Bachelor of Engineering in Biomedical Engineering
Department of Electrical & Computer Engineering, Ryerson University, Toronto
Biomedical engineering integrates physics, chemistry, mathematics, and computer science with engineering principles to teach biology, medicine, human behaviour, and health. Ryerson University offers the first standalone program in Canada to do so!
Ryerson biomedical engineering students Michal Prywata and Thiago Caires, recently created a prosthetic arm that is controlled by brain signals. This is a groundbreaking first in medical prosthetics. They founded a company called Bionik Laboratories to commercialize the prosthetic arm and other biomedical devices, including artificial lungs and other brain-controlled devices. Check out their video.
Part of Ryerson’s electrical & computer engineering department (the largest in the Engineering, Architecture & Science faculty), the biomedical engineering program connects with 7 world-class hospitals in the neighbourhood. The program uses tools from engineering and computer science to teach biology fundamentals from molecules to organ systems. You will learn to develop innovative medicines, devices, and implants to diagnose, treat, and prevent disease. You will also learn to apply this knowledge to patient rehabilitation and the general improvement of health.
The program mashes up aerospace engineering, biology, chemical engineering, chemistry, physics, computer science, industrial & mechanical engineering, and mathematics. It offers a specialization in management science and an internship program.
All Ryerson engineering students take the same first year courses. Second year biomedical students learn physiology and cell biology as well as electronics, mathematics, and computer systems. In third year you learn how microprocessors and electrical and computer control systems apply to bioinformatics and biomedicine. In fourth year you get inside some leading edge topics, culminating in a team design project that solves a real-world problem.
Interested in becoming a bio-engineering leader or entrepreneur? Choose the management science option as you enter second year. Third year students in can enroll in a co-op program called the Industrial Internship Program (IIP). If selected by an employer, you get to spend 12-16 months as a biomedical intern.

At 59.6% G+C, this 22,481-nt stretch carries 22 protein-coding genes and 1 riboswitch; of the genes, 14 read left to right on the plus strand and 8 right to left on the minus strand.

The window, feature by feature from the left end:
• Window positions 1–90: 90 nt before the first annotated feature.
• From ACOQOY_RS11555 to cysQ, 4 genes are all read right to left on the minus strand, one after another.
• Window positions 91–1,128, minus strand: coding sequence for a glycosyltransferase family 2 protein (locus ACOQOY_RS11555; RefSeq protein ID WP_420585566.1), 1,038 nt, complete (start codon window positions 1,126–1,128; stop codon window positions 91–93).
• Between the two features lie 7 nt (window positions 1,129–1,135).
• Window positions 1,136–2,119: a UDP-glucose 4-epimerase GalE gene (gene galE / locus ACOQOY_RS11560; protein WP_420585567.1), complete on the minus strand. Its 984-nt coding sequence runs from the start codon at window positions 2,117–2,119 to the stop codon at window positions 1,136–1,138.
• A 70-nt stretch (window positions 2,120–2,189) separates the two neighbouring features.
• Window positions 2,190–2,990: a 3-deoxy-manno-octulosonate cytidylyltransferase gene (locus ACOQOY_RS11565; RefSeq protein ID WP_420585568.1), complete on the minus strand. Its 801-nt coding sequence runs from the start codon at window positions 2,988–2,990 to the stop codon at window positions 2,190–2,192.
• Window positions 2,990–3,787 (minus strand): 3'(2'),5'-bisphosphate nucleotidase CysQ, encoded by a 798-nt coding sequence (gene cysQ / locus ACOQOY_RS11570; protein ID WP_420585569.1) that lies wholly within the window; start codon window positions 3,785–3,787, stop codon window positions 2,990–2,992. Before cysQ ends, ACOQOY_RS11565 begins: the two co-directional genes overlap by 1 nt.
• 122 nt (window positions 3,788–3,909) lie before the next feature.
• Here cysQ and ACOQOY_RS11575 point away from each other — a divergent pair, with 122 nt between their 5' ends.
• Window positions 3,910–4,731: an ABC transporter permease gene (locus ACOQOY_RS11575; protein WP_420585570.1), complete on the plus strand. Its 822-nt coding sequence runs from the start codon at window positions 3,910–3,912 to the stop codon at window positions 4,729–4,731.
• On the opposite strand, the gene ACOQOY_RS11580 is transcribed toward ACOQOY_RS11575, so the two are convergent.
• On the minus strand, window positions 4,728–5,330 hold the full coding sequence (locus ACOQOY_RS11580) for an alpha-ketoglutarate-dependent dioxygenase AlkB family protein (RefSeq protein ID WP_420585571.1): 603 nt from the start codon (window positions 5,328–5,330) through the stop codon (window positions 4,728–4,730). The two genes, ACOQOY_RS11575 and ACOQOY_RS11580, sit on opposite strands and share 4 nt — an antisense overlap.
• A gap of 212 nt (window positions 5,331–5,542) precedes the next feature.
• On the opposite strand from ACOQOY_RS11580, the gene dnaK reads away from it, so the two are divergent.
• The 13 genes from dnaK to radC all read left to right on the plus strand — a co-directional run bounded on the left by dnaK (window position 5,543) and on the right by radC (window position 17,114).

Electrical & computer engineering professors do a variety of fascinating research projects, and some lucky students get an opportunity to participate in their research.
Watch this testimonial from two sisters and a brother who all received their masters degrees in biomedical engineering from Ryerson at the same time.
According to the U.S. government's latest forecast, in 2012 biomedical engineering jobs will increase almost twice as fast as the overall engineering average. Biomedical engineers get jobs in industry, hospitals, education, and medical research facilities, as well as government agencies. They often bridge the gaps between professionals in engineering and biomedicine.
Biomedical engineers get to invent new products and procedures, whether an innovative heart monitor, a cell-based therapy for healing wounds, a new drug to demolish dangerous germs, or even a body armor that withstands the attacks of nasty weapons. In hospitals, graduates buy and manage high-tech equipment to diagnose, monitor and treat disease. In research institutions, graduates lab experiments and do groundbreaking research. Government jobs involve product testing and safety, or creating better safety standards.
Sample design projects that you may explore as a biomedical engineering student:
- A “smart” telephone system that is easily operated by people with physical disabilities.
- A wristwatch with sensors and wireless Bluetooth that monitors limb tremors related to Parkinson’s disease.
- A wireless blood-pressure monitor that transmits a patient’s readings to the doctor’s office via text messaging.
Although Ryerson’s biomedical engineering program is the first in Canada, it is no longer the only one.
Finally, there is a biomedical computing program available at Queens University, a biomedical computer option at Carleton University, and a biomedical communications program offered jointly through University of Toronto and its Mississauga campus.